Use destination networks even with App-ID specified?

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L1 Bithead

Use destination networks even with App-ID specified?

I've been creating security rules to allow Traps Management (with the traps-management-service App-ID) pretty tightly by also defining destination networks (using FQDN objects for the multiple <tenant>.traps.paloaltonetworks.com and common contentprod and distributions hosts).

 

According to the documentation on https://docs.paloaltonetworks.com/traps/tms/traps-management-service-admin/get-started-with-tms/enab... it should be enough to simply use the App-ID and keep it at that.

So now that got me thinking, does the traps-management-service App-ID take destination networks into account?

Am I too paranoid doing things like this, or is it good practice to keep security rules as tight as possible, even with App-ID's?


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Cyber Elite

@btenberge,

I believe that the traps-management-service signature actually takes the certificate of the connection into account, so the app-id itself should be relatively bulletproof. 

Like anything else, how you should configure this really depends on your environments risk level. I have some organizations where I limit access to set destination addresses for any rule allowing outbound traffic; and I have others where the app-id itself is more than sufficient. If you utilize app-id to limit access, you are still allowing a handshake to take place at minimum. Some orgs will find that acceptable, others won't.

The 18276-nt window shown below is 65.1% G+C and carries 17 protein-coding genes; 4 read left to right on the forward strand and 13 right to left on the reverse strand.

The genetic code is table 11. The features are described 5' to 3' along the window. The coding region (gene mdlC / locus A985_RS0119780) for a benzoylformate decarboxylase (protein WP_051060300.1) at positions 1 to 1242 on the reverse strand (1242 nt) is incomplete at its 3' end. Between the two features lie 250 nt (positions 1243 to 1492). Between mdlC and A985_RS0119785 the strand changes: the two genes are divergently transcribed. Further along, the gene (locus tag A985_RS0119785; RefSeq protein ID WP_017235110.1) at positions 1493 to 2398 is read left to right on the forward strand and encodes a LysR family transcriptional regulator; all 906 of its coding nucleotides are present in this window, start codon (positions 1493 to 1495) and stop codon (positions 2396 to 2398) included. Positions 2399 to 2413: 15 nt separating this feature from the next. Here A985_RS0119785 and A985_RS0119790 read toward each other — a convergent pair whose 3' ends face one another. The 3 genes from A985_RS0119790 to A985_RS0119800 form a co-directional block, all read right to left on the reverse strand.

From an over-arching answer I'll say this, the vast majority of environments shouldn't feel like they need to limit app-id use to specified destinations. Even in highly secure environments, I generally would only go to the lengths you are going to on machines that actually have access to access sensitive information. 

View solution in original post


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Highlighted
Cyber Elite

@btenberge,

I believe that the traps-management-service signature actually takes the certificate of the connection into account, so the app-id itself should be relatively bulletproof. 

Like anything else, how you should configure this really depends on your environments risk level. I have some organizations where I limit access to set destination addresses for any rule allowing outbound traffic; and I have others where the app-id itself is more than sufficient. If you utilize app-id to limit access, you are still allowing a handshake to take place at minimum. Some orgs will find that acceptable, others won't. 

From an over-arching answer I'll say this, the vast majority of environments shouldn't feel like they need to limit app-id use to specified destinations. Even in highly secure environments, I generally would only go to the lengths you are going to on machines that actually have access to access sensitive information. 

View solution in original post

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L1 Bithead

Thanks for sharing your input @BPry.!

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